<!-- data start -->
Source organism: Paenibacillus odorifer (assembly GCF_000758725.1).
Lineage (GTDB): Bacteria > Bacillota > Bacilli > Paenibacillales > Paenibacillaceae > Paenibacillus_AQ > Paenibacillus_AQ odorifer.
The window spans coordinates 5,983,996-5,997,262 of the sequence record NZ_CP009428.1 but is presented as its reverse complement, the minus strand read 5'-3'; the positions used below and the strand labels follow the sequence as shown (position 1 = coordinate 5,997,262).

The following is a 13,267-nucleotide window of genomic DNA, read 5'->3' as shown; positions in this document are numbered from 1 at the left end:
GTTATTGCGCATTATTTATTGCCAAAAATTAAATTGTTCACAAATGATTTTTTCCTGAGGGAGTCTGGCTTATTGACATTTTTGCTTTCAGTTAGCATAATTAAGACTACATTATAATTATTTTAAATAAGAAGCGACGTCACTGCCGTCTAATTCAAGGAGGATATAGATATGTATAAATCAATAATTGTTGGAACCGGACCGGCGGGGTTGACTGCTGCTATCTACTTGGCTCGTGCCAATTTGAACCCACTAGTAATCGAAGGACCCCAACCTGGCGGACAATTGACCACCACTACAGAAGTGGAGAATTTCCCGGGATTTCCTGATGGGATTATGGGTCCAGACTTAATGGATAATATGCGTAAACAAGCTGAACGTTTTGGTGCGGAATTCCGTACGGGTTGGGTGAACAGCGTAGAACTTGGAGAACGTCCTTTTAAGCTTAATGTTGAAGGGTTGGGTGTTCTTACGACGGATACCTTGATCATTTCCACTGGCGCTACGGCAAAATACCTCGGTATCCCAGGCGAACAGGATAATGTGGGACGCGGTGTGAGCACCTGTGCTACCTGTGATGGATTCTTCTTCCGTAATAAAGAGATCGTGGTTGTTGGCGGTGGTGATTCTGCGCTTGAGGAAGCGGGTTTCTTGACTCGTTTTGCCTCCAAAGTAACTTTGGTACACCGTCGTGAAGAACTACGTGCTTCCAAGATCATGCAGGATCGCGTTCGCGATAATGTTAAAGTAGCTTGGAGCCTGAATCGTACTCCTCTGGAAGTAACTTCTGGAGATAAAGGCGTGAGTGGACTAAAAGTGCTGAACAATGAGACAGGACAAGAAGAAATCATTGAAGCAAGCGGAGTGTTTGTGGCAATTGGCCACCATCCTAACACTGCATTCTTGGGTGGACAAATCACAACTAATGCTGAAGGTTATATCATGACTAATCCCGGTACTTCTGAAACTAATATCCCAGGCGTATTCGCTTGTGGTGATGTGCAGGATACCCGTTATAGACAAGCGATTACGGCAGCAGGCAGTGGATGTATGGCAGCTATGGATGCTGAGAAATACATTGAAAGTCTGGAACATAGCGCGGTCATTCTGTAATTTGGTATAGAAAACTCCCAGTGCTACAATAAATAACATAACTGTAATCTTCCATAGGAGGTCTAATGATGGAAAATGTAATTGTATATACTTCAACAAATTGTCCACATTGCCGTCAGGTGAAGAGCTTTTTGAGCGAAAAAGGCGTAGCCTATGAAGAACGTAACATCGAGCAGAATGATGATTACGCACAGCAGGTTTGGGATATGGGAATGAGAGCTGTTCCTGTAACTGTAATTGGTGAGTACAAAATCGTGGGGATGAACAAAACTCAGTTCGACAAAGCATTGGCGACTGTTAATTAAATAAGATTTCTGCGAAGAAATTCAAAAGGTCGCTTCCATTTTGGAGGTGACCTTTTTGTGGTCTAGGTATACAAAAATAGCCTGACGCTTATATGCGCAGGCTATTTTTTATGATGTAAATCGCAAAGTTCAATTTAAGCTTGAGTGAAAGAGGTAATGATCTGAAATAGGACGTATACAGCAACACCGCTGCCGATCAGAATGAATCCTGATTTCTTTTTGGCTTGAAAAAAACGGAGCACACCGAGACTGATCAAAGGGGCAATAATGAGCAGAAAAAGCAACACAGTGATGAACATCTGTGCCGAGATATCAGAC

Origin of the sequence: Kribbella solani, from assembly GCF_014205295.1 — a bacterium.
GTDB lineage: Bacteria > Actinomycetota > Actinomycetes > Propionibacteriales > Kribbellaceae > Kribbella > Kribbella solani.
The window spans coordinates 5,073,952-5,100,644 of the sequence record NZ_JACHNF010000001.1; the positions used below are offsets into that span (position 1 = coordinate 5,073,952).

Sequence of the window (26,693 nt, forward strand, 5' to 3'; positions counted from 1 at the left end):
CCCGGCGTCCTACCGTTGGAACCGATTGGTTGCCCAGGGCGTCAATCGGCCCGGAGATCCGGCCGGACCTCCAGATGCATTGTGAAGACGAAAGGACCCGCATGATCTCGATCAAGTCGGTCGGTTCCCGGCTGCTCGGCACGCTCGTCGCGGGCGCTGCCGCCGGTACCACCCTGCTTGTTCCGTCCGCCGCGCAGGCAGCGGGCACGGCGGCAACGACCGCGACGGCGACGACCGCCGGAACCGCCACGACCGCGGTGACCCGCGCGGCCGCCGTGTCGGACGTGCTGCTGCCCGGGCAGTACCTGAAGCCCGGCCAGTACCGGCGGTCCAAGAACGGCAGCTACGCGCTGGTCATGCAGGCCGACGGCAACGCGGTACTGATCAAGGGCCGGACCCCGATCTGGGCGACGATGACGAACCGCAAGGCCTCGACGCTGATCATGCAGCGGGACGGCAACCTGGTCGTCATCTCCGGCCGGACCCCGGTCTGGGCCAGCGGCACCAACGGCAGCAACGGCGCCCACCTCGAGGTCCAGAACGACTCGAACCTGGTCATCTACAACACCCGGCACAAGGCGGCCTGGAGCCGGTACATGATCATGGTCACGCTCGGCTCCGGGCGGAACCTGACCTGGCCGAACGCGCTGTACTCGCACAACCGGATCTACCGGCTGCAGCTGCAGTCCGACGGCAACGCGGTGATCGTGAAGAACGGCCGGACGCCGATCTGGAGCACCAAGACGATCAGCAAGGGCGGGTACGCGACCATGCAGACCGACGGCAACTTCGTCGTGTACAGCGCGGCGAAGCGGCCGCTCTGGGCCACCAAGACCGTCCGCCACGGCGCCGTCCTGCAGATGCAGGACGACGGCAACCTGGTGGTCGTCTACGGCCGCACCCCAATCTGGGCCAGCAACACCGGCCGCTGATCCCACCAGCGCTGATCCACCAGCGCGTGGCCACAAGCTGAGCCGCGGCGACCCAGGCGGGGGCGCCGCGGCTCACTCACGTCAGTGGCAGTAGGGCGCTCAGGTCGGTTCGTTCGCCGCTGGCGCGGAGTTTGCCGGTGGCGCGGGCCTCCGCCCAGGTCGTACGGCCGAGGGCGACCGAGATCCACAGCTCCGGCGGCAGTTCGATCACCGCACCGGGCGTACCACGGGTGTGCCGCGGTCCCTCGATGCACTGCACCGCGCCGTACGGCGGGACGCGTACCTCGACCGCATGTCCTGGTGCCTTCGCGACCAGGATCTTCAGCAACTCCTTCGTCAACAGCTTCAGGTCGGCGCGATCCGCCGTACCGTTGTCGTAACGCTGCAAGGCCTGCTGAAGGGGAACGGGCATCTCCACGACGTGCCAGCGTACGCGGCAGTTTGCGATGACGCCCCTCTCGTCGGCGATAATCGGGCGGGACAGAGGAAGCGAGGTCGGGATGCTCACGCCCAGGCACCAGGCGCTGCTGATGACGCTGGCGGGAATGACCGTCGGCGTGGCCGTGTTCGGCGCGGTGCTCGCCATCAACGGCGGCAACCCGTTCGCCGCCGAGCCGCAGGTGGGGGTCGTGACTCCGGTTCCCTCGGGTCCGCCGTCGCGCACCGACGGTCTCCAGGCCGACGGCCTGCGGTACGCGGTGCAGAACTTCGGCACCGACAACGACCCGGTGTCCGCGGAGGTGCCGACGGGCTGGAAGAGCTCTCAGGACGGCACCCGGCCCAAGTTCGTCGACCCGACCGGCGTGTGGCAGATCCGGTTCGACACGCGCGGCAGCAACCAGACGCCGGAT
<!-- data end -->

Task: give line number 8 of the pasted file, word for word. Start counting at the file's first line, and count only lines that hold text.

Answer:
The window spans coordinates 5,073,952-5,100,644 of the sequence record NZ_JACHNF010000001.1; the positions used below are offsets into that span (position 1 = coordinate 5,073,952).